Cephus' Corner

A Place to Share my Geeky Side With the World. Comics, movies, TV, collecting, you name it, I indulge in it.

Comic Review: Captain Britain & the Mighty Defenders #1-2 - Cephus' Corner

Comic Review: Captain Britain & the Mighty Defenders #1-2

February 27th, 2016

This is a weird situation, clearly Captain Britain and the Mighty Defenders is supposed to be a takeoff of the Captain America and the Mighty Avengers, but I’m going to review this one first and the other one next week.  Don’t ask me why, it just happened that way.  Just accept it and move on.

So is this 2-issue mini any good, judging it as a stand alone title?  Let’s find out.

Following some flashbacks that are played off as dreams, we see that in the Battleworld city of Yinsen, Tony Stark sent his medical doctor friend off in the Iron Man suit, choosing to sacrifice himself instead of the other way around. But it’s all a dream and Yinsen has taken the Iron Man technology, created Rescue (instead of Pepper Potts) and has created a utopian city where no one is sick and everyone lives in harmony with nature.  But when a mysterious stranger arrives, causing many of the inhabitants to have memories of life before Battleworld, God Doom allows the next door city to invade and teach them a lesson.

This is a weird comic, sorry.  That’s not weird in a bad way, just weird in a… um… weird way.  As I said, it’s playing off of another series to a large degree but as I have to review this on its own, I don’t know how much I can say.  Writer Al Ewing isn’t taking it all that seriously, he’s crafted an evil city next door that is a clear twist on Judge Dredd and his world of the future that comes crashing in to take over, but it isn’t for conquest, it’s to provide a better world for their citizens and in that, I suppose it is admirable to some degree.  There really are no bad guys here, just two sides that have to learn to get along.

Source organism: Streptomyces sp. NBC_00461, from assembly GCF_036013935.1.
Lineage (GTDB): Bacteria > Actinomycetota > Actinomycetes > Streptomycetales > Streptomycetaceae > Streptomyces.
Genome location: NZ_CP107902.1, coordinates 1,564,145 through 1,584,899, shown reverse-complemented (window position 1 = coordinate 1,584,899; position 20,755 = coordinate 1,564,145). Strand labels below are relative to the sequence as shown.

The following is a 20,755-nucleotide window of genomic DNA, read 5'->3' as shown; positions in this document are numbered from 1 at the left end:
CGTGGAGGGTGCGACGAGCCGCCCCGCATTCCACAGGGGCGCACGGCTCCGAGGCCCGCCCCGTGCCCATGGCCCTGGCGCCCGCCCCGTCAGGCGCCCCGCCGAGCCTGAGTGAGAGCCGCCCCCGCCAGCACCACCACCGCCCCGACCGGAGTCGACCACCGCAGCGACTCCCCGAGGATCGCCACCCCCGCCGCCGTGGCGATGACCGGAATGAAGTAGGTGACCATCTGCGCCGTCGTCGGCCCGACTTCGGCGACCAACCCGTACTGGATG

The only really bad part here is the length of the comic, two issues is not nearly enough time to adequately explore the situation, which is why it all wraps up conveniently in just a few pages.  You never really have a chance to get invested in the characters, beyond the obvious issues that nothing in Secret Wars really has any lasting impact anyhow.  Baron Yinsen dies!  Okay… so what?  We knew him for a handful of pages anyhow.  Our Defenders are captured!  Big deal. There really are few consequences and the ending battle is fairly uninteresting, it all just falls into place without much trouble, Captain Britain and the Mondo City Boss fight for a few frames before they give up and decide to be friends.  The end.

This could have played out into a much longer mini-series, at least 5-6 issues and the fights might have meant something.  At two issues, there’s no build-up, no time to get to know the characters and no reason to really be concerned what happens to them.  It’s a cute setting, the art is fun, but in the end, it really means nothing and that’s the problem.

Rating:

Leave a Reply

Cephus' Corner

A Place to Share my Geeky Side With the World. Comics, movies, TV, collecting, you name it, I indulge in it.